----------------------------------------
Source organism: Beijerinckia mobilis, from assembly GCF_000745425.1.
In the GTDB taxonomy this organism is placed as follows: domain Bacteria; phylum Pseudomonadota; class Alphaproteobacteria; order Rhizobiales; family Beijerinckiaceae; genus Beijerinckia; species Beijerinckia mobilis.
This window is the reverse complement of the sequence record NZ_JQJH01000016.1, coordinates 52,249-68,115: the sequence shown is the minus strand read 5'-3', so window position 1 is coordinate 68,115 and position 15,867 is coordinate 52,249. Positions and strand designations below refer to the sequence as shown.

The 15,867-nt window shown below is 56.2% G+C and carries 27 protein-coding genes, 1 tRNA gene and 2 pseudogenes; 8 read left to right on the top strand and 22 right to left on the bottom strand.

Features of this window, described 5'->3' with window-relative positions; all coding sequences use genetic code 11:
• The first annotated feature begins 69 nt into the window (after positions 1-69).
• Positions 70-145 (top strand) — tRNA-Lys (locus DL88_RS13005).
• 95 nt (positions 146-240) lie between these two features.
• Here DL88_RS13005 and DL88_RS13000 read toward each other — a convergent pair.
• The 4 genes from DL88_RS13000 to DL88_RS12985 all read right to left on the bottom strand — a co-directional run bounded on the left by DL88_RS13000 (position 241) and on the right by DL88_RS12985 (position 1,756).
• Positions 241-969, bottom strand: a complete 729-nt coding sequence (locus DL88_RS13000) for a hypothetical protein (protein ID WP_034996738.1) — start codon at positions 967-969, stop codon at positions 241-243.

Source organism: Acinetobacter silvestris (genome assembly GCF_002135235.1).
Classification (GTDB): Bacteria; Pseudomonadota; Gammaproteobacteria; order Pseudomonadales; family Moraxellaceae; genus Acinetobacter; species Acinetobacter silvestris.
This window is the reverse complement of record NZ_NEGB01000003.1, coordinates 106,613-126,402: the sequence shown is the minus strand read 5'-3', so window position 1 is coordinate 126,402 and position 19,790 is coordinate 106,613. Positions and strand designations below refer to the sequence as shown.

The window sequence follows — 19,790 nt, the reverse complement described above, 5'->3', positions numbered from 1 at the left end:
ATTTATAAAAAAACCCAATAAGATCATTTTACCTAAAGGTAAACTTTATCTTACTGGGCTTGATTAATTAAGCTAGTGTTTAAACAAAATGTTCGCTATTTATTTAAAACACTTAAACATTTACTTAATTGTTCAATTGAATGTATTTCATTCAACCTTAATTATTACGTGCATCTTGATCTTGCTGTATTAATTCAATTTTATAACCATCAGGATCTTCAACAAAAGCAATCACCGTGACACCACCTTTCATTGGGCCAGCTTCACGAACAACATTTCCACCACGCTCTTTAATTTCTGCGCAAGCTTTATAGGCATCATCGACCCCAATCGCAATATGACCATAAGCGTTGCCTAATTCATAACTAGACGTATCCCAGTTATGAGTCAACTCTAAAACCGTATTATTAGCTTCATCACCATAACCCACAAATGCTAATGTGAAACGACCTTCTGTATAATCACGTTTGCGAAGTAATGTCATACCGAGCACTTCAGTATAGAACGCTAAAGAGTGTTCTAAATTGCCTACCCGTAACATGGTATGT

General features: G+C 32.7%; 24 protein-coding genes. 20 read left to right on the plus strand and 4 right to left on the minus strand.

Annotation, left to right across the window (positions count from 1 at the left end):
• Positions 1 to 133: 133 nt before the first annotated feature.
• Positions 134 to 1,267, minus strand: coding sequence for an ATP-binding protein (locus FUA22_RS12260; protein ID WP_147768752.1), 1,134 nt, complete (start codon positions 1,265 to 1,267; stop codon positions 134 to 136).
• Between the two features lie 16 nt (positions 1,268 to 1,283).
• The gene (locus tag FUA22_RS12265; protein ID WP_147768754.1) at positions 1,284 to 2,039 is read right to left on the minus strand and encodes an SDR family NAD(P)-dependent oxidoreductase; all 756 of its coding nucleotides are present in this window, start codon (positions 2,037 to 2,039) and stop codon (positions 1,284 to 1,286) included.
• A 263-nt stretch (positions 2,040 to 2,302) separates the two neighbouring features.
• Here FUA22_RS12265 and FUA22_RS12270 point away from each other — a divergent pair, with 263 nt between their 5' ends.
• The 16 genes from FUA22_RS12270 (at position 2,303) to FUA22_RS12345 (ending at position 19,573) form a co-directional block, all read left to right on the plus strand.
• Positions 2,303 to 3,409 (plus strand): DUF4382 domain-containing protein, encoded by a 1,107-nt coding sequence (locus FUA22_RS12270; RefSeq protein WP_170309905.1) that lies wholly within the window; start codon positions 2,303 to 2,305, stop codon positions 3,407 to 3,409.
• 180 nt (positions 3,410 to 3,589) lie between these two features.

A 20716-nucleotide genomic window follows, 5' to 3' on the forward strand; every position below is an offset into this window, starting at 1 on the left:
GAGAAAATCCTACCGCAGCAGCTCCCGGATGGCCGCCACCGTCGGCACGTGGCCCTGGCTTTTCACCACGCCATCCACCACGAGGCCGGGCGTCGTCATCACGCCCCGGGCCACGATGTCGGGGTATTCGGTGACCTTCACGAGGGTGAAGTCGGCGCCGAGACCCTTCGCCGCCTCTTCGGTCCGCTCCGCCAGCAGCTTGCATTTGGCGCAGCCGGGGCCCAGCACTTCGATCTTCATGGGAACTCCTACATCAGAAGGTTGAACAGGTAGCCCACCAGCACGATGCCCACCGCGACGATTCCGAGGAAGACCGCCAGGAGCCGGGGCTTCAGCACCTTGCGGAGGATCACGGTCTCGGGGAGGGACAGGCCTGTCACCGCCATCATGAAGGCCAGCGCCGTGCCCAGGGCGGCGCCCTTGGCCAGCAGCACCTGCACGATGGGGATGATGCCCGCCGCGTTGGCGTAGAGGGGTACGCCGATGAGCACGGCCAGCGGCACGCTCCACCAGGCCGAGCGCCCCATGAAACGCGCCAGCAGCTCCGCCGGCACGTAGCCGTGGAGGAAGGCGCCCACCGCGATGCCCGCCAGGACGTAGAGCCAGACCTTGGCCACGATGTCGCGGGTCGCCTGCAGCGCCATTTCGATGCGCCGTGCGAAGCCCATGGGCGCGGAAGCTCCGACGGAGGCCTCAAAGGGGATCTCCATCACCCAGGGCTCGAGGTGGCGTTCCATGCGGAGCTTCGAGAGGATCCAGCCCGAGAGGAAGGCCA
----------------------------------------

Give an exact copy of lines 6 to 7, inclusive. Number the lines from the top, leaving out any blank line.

• The first annotated feature begins 69 nt into the window (after positions 1-69).
• Positions 70-145 (top strand) — tRNA-Lys (locus DL88_RS13005).